Saturday, January 18, 2014

What to Do with Carambola?

Carambola (Averrhoa carambola) or star fruit is a delicious tropical, star-shaped fruit with a slightly tart flavor that tastes a bit like a green plum.

Exotic fruit platter with carambola

Carambola is native to the Malay Peninsula and is widely cultivated throughout the Southeast Asia, Pacific Islands and in China.

Carambola is rich in vitamin C and B vitamins, especially vitamin B6; minerals, especially potassium, phosphorus, iron and zinc; fiber; and polyphenolic flavonoids, especially quercetin, epicatechin and gallic acid that help the body ward off the damage caused by free radicals. 

Carambola has a rather high content of the oxalic acid. Oxalic acid interferes with the absorption of some nutrients, especially calcium and magnesium, and contributes to the formation of kidney stones. People with known kidney insufficiency or disease should not consume carambola or any oxalate rich foods, for that matter.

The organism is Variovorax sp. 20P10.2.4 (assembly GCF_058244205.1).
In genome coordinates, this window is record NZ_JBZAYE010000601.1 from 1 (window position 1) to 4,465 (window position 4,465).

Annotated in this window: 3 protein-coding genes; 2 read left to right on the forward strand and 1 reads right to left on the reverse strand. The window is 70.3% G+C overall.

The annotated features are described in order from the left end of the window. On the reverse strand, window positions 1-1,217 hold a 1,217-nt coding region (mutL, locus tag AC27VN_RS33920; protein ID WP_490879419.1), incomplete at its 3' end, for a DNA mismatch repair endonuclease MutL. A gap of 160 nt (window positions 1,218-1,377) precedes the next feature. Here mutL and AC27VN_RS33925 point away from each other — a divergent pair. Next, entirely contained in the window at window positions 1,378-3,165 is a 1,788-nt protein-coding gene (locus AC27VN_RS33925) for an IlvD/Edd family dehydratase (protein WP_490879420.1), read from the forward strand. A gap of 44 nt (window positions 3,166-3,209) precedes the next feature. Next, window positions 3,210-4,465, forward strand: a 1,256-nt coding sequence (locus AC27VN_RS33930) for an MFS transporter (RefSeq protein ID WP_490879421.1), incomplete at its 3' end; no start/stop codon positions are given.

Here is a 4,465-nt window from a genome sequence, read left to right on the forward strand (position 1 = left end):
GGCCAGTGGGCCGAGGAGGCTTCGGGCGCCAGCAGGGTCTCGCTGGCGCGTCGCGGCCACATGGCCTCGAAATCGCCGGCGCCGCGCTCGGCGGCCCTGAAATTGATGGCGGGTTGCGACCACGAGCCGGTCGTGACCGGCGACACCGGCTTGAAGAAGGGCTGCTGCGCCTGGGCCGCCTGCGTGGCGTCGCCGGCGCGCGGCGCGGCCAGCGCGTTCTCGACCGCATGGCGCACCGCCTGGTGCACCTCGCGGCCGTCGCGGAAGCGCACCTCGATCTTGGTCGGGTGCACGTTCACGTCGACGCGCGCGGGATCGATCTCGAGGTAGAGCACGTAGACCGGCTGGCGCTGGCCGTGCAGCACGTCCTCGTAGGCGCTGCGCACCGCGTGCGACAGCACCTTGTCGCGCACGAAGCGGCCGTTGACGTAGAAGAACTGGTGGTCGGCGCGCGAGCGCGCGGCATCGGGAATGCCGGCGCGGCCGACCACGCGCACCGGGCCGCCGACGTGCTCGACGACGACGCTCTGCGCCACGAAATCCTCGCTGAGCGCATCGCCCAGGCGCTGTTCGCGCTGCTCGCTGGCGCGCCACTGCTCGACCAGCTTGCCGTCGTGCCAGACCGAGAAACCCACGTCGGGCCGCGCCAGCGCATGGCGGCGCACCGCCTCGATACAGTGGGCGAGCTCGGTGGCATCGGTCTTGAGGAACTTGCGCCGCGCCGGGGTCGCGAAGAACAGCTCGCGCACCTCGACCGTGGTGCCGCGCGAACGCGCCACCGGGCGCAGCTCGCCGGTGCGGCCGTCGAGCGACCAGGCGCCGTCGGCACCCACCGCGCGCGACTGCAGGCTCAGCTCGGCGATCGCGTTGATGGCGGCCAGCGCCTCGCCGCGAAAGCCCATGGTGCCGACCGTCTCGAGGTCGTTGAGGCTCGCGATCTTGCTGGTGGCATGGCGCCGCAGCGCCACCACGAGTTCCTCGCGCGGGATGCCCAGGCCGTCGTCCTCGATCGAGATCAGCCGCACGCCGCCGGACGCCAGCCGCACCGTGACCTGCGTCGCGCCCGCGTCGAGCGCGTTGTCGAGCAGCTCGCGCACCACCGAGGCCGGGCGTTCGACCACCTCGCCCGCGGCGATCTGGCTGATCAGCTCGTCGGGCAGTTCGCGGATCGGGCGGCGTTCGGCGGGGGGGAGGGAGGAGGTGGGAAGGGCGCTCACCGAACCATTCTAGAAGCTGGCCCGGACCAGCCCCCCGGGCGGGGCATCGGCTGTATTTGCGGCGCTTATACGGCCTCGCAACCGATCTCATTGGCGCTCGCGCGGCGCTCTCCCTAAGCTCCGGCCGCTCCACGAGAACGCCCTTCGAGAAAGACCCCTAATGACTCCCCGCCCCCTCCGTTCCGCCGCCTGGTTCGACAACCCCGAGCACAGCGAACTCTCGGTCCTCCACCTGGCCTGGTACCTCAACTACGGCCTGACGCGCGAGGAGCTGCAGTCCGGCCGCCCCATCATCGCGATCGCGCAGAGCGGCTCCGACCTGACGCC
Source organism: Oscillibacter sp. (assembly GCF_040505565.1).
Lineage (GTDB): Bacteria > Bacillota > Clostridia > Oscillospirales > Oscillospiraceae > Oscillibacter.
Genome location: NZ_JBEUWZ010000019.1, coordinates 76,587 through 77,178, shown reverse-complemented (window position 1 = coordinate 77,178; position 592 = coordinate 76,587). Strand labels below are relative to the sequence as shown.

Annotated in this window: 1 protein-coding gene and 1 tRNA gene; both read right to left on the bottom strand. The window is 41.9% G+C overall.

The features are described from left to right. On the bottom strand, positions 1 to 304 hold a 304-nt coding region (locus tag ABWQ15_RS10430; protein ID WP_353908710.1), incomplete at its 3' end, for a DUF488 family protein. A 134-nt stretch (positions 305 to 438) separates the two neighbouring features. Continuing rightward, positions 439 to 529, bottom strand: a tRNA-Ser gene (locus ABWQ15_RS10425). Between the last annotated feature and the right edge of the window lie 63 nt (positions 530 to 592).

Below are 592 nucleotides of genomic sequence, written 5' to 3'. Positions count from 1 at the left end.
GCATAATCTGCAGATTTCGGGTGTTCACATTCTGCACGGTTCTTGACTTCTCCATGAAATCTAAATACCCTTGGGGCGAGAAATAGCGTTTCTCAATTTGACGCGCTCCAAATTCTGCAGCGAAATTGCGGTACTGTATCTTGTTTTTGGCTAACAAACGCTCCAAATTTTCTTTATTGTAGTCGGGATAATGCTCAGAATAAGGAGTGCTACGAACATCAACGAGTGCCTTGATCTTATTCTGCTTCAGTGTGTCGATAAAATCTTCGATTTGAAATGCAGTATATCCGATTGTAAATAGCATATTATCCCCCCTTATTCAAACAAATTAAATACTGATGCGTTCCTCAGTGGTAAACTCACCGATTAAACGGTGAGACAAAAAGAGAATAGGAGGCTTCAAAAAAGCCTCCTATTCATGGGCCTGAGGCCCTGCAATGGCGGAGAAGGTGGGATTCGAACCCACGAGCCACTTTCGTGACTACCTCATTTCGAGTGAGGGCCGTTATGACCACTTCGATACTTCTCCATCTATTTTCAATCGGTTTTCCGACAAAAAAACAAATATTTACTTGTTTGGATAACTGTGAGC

Carambola can be eaten on its own or in combination with other exotic fruits in fruit salads. It can be juiced, dehydrated, candied or jellied and added to dishes that require tart seasoning. 

I usually eat carambola on its own - sliced with a tiny bit of Celtic salt that brings out the taste. This is probably the simplest way to serve carambola. To prepare a platter of carambola simply wash the ripe fruit, cut off both ends and cut it into thin slices. Remove the seeds. Season with s tiny bit of Celtic salt and serve right away. 

~ Carambola Apple Celery Juice ~

  • 1 ripe carambola, cut lengthwise into half
  • 3 celery ribs
  • 1 apple, roughly chopped

  • Feed the juicer with all the ingredients, process apples at the end.
  • Pour juice into chilled glasses and enjoy in good company. 

Tip: Use green apples such a Granny Smith for a tart taste. Use ripe Golden Delicious if you prefer a sweeter juice.

In radiant health - passionately raw - Dominique

Dominique Allmon©2014


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